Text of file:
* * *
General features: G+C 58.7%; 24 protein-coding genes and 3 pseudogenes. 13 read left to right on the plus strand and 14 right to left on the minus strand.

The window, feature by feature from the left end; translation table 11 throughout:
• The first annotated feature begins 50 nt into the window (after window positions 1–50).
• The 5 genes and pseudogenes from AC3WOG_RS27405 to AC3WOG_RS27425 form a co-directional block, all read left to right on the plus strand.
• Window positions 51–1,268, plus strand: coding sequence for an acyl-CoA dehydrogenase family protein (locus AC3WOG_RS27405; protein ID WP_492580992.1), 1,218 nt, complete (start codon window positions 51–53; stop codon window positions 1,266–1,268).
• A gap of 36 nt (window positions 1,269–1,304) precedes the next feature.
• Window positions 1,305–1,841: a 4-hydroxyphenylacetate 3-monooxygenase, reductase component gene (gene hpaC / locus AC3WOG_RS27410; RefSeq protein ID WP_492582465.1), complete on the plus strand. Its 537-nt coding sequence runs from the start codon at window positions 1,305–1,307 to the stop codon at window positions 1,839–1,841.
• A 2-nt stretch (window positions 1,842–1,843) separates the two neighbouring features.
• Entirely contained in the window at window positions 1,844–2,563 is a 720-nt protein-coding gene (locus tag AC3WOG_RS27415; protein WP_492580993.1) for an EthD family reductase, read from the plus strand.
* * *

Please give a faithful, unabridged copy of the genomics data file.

General features: G+C 58.7%; 24 protein-coding genes and 3 pseudogenes. 13 read left to right on the plus strand and 14 right to left on the minus strand.

The window, feature by feature from the left end; translation table 11 throughout:
• The first annotated feature begins 50 nt into the window (after window positions 1–50).
• The 5 genes and pseudogenes from AC3WOG_RS27405 to AC3WOG_RS27425 form a co-directional block, all read left to right on the plus strand.
• Window positions 51–1,268, plus strand: coding sequence for an acyl-CoA dehydrogenase family protein (locus AC3WOG_RS27405; protein ID WP_492580992.1), 1,218 nt, complete (start codon window positions 51–53; stop codon window positions 1,266–1,268).
• A gap of 36 nt (window positions 1,269–1,304) precedes the next feature.
• Window positions 1,305–1,841: a 4-hydroxyphenylacetate 3-monooxygenase, reductase component gene (gene hpaC / locus AC3WOG_RS27410; RefSeq protein ID WP_492582465.1), complete on the plus strand. Its 537-nt coding sequence runs from the start codon at window positions 1,305–1,307 to the stop codon at window positions 1,839–1,841.
• A 2-nt stretch (window positions 1,842–1,843) separates the two neighbouring features.
• Entirely contained in the window at window positions 1,844–2,563 is a 720-nt protein-coding gene (locus tag AC3WOG_RS27415; protein WP_492580993.1) for an EthD family reductase, read from the plus strand.